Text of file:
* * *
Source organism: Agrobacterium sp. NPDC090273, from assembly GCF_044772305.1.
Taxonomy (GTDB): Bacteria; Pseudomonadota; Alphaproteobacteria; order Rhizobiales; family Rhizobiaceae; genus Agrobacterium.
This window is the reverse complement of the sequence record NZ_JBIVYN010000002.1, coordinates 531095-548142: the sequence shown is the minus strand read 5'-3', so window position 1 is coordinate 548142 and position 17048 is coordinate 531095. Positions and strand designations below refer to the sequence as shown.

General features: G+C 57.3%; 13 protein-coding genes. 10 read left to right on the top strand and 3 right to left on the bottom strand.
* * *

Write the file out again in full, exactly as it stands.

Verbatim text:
Source organism: Agrobacterium sp. NPDC090273, from assembly GCF_044772305.1.
Taxonomy (GTDB): Bacteria; Pseudomonadota; Alphaproteobacteria; order Rhizobiales; family Rhizobiaceae; genus Agrobacterium.
This window is the reverse complement of the sequence record NZ_JBIVYN010000002.1, coordinates 531095-548142: the sequence shown is the minus strand read 5'-3', so window position 1 is coordinate 548142 and position 17048 is coordinate 531095. Positions and strand designations below refer to the sequence as shown.

General features: G+C 57.3%; 13 protein-coding genes. 10 read left to right on the top strand and 3 right to left on the bottom strand.